Annotation / Notes: Much of the contact information is outdated, but it is still the best quick tool for determining who collects what in the Baltimore area.
Boles, John B., ed. Maryland Heritage: Five Baltimore Institutions Celebrate the American Revolution. Baltimore: Maryland Historical Society, 1976.
Annotation / Notes: This exhibition catalog joins the efforts of five major collecting institutions through a series of essays and illustrations from their respective exhibits.
Cahill, John J. "The Babe Ruth Museum and Birthplace." Journal of Sport History 24 (1997): 203-5.
Cox, Richard J. Historic Documents Relating to the Early Days of the Colony of Maryland: A Descriptive Catalog of the Exhibition Held at the Central Library in Celebration of the Nation's Bicentennial. Baltimore: Enoch Pratt Free Library, 1976.
Cox, Richard J. "Some Personal Letters of Frederick Calvert, Last Lord Baltimore." Maryland Historical Magazine 70 (Spring 1975): 98-103.
Elfeinbein, Jessica. "Morton K. Blaustein City Life Exhibition Center." The Public Historian 19 (Fall 1997): 91-94.
Annotation / Notes: An academic review of the Baltimore's City Life Museum's exhibit center, published shortly after the Museum was closed.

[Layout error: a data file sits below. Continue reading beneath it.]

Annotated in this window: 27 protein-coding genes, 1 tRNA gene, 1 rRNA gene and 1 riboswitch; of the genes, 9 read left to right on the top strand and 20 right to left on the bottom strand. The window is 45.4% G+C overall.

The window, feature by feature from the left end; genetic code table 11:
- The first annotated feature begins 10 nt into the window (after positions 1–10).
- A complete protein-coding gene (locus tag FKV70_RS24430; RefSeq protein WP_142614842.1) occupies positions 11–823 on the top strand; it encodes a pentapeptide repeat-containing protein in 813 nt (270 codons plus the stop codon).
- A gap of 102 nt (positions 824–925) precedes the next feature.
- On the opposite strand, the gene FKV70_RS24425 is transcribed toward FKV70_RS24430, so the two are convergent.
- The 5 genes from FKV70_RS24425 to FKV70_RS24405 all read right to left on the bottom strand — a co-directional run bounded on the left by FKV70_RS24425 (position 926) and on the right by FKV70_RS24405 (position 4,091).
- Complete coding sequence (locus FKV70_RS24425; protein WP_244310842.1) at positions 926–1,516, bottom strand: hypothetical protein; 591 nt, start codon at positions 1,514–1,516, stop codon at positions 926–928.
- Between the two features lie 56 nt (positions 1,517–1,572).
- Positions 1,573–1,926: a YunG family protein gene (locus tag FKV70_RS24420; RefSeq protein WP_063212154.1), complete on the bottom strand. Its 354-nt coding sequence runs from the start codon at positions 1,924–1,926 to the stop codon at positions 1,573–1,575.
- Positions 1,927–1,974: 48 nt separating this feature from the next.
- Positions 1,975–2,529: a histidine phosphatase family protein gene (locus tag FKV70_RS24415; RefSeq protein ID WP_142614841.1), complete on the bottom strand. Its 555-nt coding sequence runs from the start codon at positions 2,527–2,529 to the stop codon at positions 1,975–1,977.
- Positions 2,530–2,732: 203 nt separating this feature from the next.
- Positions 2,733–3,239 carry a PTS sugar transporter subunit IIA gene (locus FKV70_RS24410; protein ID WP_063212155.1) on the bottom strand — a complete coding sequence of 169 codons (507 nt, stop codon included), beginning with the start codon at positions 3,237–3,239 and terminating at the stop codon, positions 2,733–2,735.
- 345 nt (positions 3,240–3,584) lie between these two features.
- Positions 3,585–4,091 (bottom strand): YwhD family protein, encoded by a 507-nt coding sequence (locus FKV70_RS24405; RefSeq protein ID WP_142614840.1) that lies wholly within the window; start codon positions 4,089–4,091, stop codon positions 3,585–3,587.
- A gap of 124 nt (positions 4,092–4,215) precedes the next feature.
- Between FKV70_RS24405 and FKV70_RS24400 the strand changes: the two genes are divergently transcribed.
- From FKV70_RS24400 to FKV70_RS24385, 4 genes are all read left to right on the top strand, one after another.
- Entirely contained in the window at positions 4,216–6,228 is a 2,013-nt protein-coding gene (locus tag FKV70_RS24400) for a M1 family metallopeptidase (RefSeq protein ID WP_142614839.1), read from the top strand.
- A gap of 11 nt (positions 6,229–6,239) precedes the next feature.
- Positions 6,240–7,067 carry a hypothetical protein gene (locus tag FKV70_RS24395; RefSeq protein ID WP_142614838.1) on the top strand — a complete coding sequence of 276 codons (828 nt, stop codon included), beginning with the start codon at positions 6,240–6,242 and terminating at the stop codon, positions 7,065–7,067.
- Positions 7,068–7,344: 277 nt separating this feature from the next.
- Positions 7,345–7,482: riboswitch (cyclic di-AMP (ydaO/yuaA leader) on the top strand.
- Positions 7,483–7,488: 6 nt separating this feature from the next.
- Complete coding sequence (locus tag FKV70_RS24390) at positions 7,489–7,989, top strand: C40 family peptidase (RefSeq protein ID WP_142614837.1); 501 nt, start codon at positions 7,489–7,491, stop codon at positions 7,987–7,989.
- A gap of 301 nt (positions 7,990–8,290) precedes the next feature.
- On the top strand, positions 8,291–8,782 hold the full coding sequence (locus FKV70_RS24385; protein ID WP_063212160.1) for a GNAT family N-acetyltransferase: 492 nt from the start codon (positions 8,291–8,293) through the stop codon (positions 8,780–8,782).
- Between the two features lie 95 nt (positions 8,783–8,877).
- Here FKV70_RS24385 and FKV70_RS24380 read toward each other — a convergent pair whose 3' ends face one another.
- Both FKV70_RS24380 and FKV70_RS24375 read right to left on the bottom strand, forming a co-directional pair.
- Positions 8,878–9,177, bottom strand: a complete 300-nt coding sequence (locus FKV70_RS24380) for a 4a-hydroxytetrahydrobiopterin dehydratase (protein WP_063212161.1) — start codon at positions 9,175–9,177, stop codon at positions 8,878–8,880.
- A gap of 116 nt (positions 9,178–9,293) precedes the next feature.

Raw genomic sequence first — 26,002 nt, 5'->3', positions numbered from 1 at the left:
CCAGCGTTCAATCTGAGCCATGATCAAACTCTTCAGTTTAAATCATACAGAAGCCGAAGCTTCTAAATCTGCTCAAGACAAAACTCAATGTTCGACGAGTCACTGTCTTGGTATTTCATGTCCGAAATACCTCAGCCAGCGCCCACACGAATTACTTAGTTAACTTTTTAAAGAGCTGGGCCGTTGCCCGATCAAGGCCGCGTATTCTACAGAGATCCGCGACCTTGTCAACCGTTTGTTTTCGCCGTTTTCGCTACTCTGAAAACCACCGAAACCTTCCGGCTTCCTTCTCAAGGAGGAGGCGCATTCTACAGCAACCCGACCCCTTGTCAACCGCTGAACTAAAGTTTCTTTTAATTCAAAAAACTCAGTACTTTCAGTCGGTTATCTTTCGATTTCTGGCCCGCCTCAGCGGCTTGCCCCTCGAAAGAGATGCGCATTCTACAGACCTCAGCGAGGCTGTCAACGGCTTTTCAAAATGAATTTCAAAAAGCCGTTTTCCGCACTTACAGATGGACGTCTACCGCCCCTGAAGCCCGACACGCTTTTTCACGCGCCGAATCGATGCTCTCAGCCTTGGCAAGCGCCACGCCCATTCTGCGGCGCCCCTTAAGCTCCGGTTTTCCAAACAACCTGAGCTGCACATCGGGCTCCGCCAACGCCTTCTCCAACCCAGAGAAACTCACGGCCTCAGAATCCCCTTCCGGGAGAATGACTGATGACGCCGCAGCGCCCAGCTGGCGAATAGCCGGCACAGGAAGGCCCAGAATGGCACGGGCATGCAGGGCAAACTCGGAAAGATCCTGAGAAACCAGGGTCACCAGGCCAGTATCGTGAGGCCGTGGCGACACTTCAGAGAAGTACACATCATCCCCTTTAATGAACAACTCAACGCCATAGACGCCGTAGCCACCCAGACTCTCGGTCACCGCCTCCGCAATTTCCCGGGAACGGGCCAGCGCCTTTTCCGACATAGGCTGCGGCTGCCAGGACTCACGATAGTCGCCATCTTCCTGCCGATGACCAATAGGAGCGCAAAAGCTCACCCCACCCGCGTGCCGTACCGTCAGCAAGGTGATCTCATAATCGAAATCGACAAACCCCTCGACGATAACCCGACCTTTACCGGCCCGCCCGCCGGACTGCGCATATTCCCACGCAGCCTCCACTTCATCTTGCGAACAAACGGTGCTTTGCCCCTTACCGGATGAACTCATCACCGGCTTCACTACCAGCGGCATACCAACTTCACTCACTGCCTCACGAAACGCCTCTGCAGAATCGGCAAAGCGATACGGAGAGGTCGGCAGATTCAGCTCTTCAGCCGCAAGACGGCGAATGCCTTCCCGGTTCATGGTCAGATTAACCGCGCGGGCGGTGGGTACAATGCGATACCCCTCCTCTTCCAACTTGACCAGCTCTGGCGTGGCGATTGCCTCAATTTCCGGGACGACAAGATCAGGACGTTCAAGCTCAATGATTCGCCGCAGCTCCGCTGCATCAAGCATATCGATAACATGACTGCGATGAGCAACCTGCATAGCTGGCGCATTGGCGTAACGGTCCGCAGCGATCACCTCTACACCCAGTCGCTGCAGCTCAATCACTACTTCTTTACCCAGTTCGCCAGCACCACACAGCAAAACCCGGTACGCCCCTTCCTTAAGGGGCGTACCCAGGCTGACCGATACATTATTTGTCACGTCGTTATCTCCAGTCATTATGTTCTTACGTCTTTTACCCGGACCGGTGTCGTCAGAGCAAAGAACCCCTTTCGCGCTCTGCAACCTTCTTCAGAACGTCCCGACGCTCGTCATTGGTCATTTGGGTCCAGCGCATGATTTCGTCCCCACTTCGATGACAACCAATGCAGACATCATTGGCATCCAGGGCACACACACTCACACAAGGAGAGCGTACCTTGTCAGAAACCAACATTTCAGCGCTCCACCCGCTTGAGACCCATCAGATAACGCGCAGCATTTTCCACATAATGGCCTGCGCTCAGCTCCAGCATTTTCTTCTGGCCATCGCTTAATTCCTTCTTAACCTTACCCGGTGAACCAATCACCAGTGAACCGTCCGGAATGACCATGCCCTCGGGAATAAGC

Epstein, D. M. "Mr. Peabody and his Athenaeum." New Criterion 14 (October 1995): 21-28.
Guertler, John T., ed. The Records of Baltimore's Private Organizations: A Guide to Archival Resources. New York: Garland Publishing, Inc., 1981.
Jackl, W. E. "Station Number Eleven of the Enoch Pratt Free Library." Journal of Library History 7 (1972): 141-156.
Annotation / Notes: East Baltimore's Station Number Eleven, which began in two rooms in a settlement house was amazingly successful in servicing its Jewish immigrant population with very mere resources. This article includes some discussion in the early 20th century library controversy of whether or not libraries should collection non-English works. Also stressed is the role the public library played in the Americanization of the immigrant.
Kalisch, Philip A. The Social History of the Enoch Pratt Free Library. Ed.D. diss., The Pennsylvania State University, 1967.
Annotation / Notes: Baltimore businessmen, Enoch Pratt, had a goal to establish a free reading library that people could use it to acquire education and make themselves financial successful. Although the first two directors of this library were only moderately successful, they were responsible for laying the groundwork for a strong liberal arts collection, however, there was little outreach into the community. After 1926, the Pratt's directors guided the library to become a leading public library system, known for innovation, and for professional education. The author emphasizes the social objectives of the library and how the Pratt fits into the cultural world of Baltimore.